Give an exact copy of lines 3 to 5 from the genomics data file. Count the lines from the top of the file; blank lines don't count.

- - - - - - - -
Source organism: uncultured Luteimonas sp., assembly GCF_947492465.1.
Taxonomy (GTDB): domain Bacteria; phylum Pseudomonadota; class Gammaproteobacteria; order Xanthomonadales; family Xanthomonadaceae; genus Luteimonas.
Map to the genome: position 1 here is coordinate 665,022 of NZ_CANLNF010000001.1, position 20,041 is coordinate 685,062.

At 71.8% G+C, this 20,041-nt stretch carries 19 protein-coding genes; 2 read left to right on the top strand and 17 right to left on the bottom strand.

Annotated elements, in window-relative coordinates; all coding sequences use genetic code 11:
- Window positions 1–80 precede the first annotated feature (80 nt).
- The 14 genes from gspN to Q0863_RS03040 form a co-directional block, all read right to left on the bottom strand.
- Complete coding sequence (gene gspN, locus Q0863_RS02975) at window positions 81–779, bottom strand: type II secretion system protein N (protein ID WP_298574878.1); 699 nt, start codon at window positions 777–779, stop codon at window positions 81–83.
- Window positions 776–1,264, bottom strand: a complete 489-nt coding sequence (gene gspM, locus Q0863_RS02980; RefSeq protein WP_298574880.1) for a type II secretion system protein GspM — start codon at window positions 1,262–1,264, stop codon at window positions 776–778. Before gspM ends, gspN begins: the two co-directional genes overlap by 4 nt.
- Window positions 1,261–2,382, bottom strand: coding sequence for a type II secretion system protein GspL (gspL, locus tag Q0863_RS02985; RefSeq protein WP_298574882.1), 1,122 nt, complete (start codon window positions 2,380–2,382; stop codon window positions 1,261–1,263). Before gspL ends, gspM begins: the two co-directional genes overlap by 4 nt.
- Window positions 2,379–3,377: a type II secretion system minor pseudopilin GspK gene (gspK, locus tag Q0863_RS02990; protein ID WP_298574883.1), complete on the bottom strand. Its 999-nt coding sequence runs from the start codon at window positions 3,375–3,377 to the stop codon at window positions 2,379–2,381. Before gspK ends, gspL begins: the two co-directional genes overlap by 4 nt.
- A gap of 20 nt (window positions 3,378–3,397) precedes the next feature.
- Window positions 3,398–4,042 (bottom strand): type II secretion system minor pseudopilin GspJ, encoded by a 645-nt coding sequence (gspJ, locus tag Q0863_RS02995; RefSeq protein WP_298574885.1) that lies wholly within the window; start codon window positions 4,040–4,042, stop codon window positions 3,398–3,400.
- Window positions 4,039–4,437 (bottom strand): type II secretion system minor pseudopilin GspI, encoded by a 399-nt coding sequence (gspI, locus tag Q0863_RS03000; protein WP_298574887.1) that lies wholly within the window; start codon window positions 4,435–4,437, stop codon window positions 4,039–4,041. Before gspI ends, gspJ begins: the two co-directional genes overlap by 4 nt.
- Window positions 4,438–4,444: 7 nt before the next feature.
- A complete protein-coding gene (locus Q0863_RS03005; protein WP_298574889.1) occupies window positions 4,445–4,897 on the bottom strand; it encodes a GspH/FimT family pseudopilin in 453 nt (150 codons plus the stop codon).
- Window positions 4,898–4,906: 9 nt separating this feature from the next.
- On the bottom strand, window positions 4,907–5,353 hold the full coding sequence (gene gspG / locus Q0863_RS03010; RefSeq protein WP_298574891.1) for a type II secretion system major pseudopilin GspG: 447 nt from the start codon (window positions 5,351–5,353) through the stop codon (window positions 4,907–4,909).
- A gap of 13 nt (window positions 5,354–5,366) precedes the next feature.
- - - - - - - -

Map to the genome: position 1 here is coordinate 665,022 of NZ_CANLNF010000001.1, position 20,041 is coordinate 685,062.

At 71.8% G+C, this 20,041-nt stretch carries 19 protein-coding genes; 2 read left to right on the top strand and 17 right to left on the bottom strand.

Annotated elements, in window-relative coordinates; all coding sequences use genetic code 11: